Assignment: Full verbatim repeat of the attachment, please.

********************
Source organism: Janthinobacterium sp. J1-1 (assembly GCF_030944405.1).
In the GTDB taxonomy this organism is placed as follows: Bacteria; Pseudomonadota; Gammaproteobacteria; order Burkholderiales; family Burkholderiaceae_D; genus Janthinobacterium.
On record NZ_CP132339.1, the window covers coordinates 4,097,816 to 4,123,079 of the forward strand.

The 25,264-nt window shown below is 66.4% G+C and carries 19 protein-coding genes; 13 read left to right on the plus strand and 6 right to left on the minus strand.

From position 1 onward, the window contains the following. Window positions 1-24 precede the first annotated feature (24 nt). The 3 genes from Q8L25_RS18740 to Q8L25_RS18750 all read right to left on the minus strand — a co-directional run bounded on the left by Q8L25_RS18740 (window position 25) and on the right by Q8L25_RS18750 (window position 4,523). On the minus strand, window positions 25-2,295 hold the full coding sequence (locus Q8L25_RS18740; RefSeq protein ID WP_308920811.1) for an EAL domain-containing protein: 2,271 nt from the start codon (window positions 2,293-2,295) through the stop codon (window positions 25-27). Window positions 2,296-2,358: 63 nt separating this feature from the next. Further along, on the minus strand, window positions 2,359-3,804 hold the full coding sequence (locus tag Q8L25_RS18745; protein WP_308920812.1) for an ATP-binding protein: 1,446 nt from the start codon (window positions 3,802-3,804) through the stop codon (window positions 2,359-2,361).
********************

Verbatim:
Source organism: Janthinobacterium sp. J1-1 (assembly GCF_030944405.1).
In the GTDB taxonomy this organism is placed as follows: Bacteria; Pseudomonadota; Gammaproteobacteria; order Burkholderiales; family Burkholderiaceae_D; genus Janthinobacterium.
On record NZ_CP132339.1, the window covers coordinates 4,097,816 to 4,123,079 of the forward strand.

The 25,264-nt window shown below is 66.4% G+C and carries 19 protein-coding genes; 13 read left to right on the plus strand and 6 right to left on the minus strand.

From position 1 onward, the window contains the following. Window positions 1-24 precede the first annotated feature (24 nt). The 3 genes from Q8L25_RS18740 to Q8L25_RS18750 all read right to left on the minus strand — a co-directional run bounded on the left by Q8L25_RS18740 (window position 25) and on the right by Q8L25_RS18750 (window position 4,523). On the minus strand, window positions 25-2,295 hold the full coding sequence (locus Q8L25_RS18740; RefSeq protein ID WP_308920811.1) for an EAL domain-containing protein: 2,271 nt from the start codon (window positions 2,293-2,295) through the stop codon (window positions 25-27). Window positions 2,296-2,358: 63 nt separating this feature from the next. Further along, on the minus strand, window positions 2,359-3,804 hold the full coding sequence (locus tag Q8L25_RS18745; protein WP_308920812.1) for an ATP-binding protein: 1,446 nt from the start codon (window positions 3,802-3,804) through the stop codon (window positions 2,359-2,361).